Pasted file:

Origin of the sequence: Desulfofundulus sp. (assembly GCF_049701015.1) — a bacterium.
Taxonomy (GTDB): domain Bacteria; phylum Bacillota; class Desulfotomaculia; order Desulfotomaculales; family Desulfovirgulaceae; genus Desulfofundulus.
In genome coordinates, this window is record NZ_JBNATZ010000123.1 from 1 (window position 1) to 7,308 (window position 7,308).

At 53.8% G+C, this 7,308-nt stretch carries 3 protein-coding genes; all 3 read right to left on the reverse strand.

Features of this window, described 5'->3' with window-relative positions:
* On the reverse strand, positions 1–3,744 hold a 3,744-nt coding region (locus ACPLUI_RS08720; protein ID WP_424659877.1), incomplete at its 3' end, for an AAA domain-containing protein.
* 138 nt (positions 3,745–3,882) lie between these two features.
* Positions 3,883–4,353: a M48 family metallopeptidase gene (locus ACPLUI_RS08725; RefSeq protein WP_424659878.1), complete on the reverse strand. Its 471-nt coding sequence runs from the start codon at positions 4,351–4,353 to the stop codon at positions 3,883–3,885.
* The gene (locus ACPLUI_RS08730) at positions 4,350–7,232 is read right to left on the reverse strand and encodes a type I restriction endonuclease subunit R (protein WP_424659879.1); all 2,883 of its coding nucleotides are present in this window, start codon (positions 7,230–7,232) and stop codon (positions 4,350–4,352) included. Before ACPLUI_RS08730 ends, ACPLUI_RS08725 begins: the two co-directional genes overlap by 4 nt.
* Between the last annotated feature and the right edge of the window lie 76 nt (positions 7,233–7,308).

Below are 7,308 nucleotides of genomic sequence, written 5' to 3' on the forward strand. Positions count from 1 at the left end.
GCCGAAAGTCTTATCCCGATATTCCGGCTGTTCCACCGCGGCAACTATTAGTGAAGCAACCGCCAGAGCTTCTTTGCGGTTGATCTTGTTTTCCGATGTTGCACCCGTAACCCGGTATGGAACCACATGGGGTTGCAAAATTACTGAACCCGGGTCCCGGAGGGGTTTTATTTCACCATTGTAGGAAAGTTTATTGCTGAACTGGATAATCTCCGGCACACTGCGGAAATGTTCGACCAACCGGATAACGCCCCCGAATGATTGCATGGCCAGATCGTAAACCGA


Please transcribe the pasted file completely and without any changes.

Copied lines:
Origin of the sequence: Desulfofundulus sp. (assembly GCF_049701015.1) — a bacterium.
Taxonomy (GTDB): domain Bacteria; phylum Bacillota; class Desulfotomaculia; order Desulfotomaculales; family Desulfovirgulaceae; genus Desulfofundulus.
In genome coordinates, this window is record NZ_JBNATZ010000123.1 from 1 (window position 1) to 7,308 (window position 7,308).

At 53.8% G+C, this 7,308-nt stretch carries 3 protein-coding genes; all 3 read right to left on the reverse strand.

Features of this window, described 5'->3' with window-relative positions:
* On the reverse strand, positions 1–3,744 hold a 3,744-nt coding region (locus ACPLUI_RS08720; protein ID WP_424659877.1), incomplete at its 3' end, for an AAA domain-containing protein.
* 138 nt (positions 3,745–3,882) lie between these two features.
* Positions 3,883–4,353: a M48 family metallopeptidase gene (locus ACPLUI_RS08725; RefSeq protein WP_424659878.1), complete on the reverse strand. Its 471-nt coding sequence runs from the start codon at positions 4,351–4,353 to the stop codon at positions 3,883–3,885.
* The gene (locus ACPLUI_RS08730) at positions 4,350–7,232 is read right to left on the reverse strand and encodes a type I restriction endonuclease subunit R (protein WP_424659879.1); all 2,883 of its coding nucleotides are present in this window, start codon (positions 7,230–7,232) and stop codon (positions 4,350–4,352) included. Before ACPLUI_RS08730 ends, ACPLUI_RS08725 begins: the two co-directional genes overlap by 4 nt.
* Between the last annotated feature and the right edge of the window lie 76 nt (positions 7,233–7,308).

Below are 7,308 nucleotides of genomic sequence, written 5' to 3' on the forward strand. Positions count from 1 at the left end.
GCCGAAAGTCTTATCCCGATATTCCGGCTGTTCCACCGCGGCAACTATTAGTGAAGCAACCGCCAGAGCTTCTTTGCGGTTGATCTTGTTTTCCGATGTTGCACCCGTAACCCGGTATGGAACCACATGGGGTTGCAAAATTACTGAACCCGGGTCCCGGAGGGGTTTTATTTCACCATTGTAGGAAAGTTTATTGCTGAACTGGATAATCTCCGGCACACTGCGGAAATGTTCGACCAACCGGATAACGCCCCCGAATGATTGCATGGCCAGATCGTAAACCGA